Men Whose Faith Rouses Yet Safeguards Reason
The Mystical Theology of St. Bernard. Ey E. Gilson : translated by A. H. Ces Downes. (Sheed and Ward, 10s. 6d.)
Reviewed by VINCENT McNABB, O.P.
IT is somewhat difficult to offer a valid and valuable criticism on this book, in which a French philosophical writer of the twentieth eentury tells us what he thinks of a French saint and theological writer of the twelfth century. The earlier Frenchman has wrought and written so well that. a dull book about him would be somewhat or a miracle.
The later Frenchman who has written about the earlier has already won such victories on the fields of philosophy that dullness in any of his pages on St. Bernard would be almost a miracle of miracles.
Our first duty, therefore, is to thank Mr Gilson and his English translator for a book that recommends saints to the modern mind, not as men whose reason is dulled or deadened by faith, but as men whose faith rouses yet safeguards reason.
But whilst we have little or nothing to say about E. Gilson's study on the Mystical Theology of St. Bernard, we ought to utter a word of anxiety about the school of writing in which E. Gilson is an accepted master. If history is at Its best when it is the philosophy of history, and philosophy is at its worst when it is the history of philosophy, we must be a little concerned by the flooddeep output of studies on this or that medieval Catholic writer.
Yet about ,any statement made by either a profane or Catholic thinker the important thing is not by whom or how the statement was made, hitt whether, when it is made, it is true. Even a book like The Mystical Theology of St. Bernard may lead the younger writers to think that scholarship consists less in seeing the truth about Mystical Theology than the truth about St. Bernard.
oUR second point of anxiety is found in these words of the preface :
" That his tnystical theology is essentially the science of a way of life is not to be doubted, but I hope to shene that it is nevertheless a science and that , . his treatises, even his eete mons, speak with all the severe precision and exact technique of the most denselypacked pages of St. Anselm or St. Thomas Aquinas."
Our anxiety is not a doubt that Mr Gilson has failed to prove what he here proposes to prove. But in a study purporting to prove that St. Bernard's Mystical Theology is a severely precise science we regret that the writer of the study has not given us a—or his— definition of that very ambiguous phrase " Mystical Theology." As used by the so called mystical writers of the sixteenth century and by the pseucio-Dionysius it presents two meanings as different as our eye is different from our ear. Unfortunately we have not yet reached any standard accepted meaning which allows a writer to presume that his readers will know exactly what he means.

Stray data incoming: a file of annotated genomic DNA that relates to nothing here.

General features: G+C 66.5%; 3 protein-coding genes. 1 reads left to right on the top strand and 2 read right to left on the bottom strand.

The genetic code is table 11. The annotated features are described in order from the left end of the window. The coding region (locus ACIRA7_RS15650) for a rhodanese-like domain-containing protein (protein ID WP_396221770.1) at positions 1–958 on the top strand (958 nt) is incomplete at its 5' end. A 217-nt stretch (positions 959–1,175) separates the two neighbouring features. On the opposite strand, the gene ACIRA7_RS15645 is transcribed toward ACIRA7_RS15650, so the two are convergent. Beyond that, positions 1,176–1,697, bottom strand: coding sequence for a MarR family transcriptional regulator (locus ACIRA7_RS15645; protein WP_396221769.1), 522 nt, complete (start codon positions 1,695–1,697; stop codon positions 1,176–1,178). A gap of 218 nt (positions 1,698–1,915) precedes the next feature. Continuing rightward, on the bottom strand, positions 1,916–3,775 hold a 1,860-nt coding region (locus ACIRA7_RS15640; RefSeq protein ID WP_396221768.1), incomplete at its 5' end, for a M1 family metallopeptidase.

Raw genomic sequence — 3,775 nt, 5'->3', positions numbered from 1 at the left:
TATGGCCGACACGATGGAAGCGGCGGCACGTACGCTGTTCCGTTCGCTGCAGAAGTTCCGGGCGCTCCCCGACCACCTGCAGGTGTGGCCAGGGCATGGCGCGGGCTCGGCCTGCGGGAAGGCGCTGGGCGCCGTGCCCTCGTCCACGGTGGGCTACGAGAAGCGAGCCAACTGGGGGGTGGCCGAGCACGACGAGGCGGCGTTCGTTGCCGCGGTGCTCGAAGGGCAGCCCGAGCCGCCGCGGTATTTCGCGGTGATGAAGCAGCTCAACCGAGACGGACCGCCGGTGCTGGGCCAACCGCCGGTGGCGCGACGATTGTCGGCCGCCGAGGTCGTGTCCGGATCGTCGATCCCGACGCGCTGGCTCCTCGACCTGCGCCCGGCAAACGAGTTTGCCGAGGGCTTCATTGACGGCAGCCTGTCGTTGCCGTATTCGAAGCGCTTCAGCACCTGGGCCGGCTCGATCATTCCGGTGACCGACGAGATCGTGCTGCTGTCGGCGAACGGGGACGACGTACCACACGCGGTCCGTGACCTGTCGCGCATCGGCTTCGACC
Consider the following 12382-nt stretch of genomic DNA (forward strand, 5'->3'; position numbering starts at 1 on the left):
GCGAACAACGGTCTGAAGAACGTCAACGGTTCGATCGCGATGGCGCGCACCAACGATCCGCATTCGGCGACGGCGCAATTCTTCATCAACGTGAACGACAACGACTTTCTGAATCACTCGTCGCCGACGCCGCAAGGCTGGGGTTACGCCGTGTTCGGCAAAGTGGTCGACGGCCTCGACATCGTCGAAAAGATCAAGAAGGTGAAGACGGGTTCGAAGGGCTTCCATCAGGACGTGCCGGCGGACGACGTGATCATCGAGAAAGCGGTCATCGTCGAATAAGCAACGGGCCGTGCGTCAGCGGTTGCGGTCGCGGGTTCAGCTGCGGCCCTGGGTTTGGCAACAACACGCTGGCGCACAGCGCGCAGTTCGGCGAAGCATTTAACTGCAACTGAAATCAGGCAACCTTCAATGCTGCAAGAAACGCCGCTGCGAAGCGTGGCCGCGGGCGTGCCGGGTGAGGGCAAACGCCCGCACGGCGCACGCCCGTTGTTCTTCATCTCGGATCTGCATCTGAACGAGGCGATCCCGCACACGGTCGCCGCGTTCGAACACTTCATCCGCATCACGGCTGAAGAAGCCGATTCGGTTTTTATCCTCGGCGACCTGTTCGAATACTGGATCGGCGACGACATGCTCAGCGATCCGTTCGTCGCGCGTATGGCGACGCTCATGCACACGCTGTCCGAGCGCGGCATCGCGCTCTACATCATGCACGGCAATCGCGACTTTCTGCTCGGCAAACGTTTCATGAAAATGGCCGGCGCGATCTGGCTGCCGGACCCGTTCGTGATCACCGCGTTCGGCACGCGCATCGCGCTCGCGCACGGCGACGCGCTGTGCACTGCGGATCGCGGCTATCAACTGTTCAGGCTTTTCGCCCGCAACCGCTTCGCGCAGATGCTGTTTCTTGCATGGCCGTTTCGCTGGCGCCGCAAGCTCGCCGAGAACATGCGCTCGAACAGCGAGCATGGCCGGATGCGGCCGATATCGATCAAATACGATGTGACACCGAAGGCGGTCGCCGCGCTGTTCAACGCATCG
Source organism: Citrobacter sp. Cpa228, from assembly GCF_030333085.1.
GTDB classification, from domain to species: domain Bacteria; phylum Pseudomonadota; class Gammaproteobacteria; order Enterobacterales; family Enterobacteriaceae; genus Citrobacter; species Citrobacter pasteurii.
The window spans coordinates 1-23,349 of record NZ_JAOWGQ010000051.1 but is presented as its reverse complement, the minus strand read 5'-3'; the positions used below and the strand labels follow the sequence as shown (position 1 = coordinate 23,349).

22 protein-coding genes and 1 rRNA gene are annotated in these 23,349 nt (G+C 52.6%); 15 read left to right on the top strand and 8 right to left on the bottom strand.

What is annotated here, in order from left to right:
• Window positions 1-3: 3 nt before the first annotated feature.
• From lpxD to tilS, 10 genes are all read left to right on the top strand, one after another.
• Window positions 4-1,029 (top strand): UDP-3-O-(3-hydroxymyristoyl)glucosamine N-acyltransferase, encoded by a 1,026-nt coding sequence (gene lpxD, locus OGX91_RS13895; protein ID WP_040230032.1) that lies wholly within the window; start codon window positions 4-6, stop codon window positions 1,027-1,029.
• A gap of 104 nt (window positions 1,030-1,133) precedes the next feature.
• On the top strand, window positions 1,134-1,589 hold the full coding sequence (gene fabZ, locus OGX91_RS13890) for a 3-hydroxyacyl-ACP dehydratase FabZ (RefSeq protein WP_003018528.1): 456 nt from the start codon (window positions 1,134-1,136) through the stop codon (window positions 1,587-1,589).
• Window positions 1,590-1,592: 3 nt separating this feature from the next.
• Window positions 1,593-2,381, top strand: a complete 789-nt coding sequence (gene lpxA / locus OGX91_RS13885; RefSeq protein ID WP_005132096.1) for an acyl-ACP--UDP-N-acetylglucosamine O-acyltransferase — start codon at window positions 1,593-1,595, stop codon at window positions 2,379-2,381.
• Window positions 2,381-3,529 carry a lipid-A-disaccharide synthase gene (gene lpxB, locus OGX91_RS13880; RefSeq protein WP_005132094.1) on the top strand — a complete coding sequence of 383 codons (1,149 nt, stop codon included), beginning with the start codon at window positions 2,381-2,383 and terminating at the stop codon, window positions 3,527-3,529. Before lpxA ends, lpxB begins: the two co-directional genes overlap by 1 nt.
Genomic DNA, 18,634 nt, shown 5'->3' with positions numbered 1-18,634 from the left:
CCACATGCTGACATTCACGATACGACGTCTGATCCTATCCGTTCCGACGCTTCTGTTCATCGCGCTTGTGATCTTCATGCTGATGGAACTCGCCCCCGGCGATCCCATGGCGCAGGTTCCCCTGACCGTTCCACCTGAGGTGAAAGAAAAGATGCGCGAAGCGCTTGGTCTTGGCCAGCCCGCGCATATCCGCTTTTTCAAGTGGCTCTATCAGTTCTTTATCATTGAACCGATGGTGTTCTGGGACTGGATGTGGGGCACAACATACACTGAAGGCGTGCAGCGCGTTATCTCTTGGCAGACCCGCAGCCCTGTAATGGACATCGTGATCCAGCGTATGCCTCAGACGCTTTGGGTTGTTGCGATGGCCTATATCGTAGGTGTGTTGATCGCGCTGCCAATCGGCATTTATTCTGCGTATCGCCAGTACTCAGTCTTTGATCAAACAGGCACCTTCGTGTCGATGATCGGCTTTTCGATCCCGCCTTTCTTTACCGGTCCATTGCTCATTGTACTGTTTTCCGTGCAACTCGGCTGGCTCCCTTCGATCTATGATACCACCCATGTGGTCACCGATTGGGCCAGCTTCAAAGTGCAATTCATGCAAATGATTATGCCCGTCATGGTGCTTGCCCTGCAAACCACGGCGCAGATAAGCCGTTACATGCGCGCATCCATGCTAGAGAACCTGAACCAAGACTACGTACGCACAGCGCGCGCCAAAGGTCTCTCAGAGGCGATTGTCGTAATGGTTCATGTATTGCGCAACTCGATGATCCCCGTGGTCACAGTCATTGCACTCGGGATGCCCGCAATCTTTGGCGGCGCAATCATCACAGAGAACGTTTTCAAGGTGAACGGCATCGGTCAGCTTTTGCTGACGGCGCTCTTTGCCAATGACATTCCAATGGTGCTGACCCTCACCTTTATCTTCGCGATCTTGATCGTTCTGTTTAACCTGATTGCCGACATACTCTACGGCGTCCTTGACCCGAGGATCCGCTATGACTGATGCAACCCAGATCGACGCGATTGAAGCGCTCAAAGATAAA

ASTLY, the tragedy of contemplative life is latent in such statements as this : " William's [i.e., of St. Thurry] mystical doctrine comes to birth and lives within the framework of the cenobitic life, whether it be that of the Benedictine monastery, or a Cistercian, or a Carthusian."
Now just as all the plutonic eexualism of the quietists came from a mistaken view of sixteenth century "mysticism" so might a mistaken view of the cenobitic life lead to social doctrine which would seem to justify social revolution.
Gilson points out how it was the doctrine of William of St. Thurry and his fellow contemplativee that the monastery was a " School of Charity." This is true doctrine provided we have a true view of charity. By charity we mean a theological view which enables US to love our neighbour as we love ourselves because we love God more than ourselves. Yet a contemplative "School of Charity " may interpret charity in such a way that our neighbour is to be found only in the monastery; which practically becomes an end in itself. Outside this school of charity there are, not so much neighbours whom we must love as we love ourselves; but workers who must provide the monastery with the material conditions and bodily necessities of the contemplatives within its walls and grounds.
HERE we leave the matter, realising how subtle are those exaggerations of truth and goodness which have finally penned Eygptian contemplatives — the Church's classic contemplatives — in monasteries built almost as strongholds.
If any lesson is to be learned from these fortresses and " Schools of Charity " it is that true charity, man's truest and highest perfection, must look on man's fellow-men not as an impediment to perfection, but as a necessary ingredient in perfection.
If any further lesson is to be learned it is that a world imperilled by the Utopia of Communism is not likely to prize a coenobitic life where the ccenobites are a spiritual aristocracy aloof front, but dependent on the workers of the world.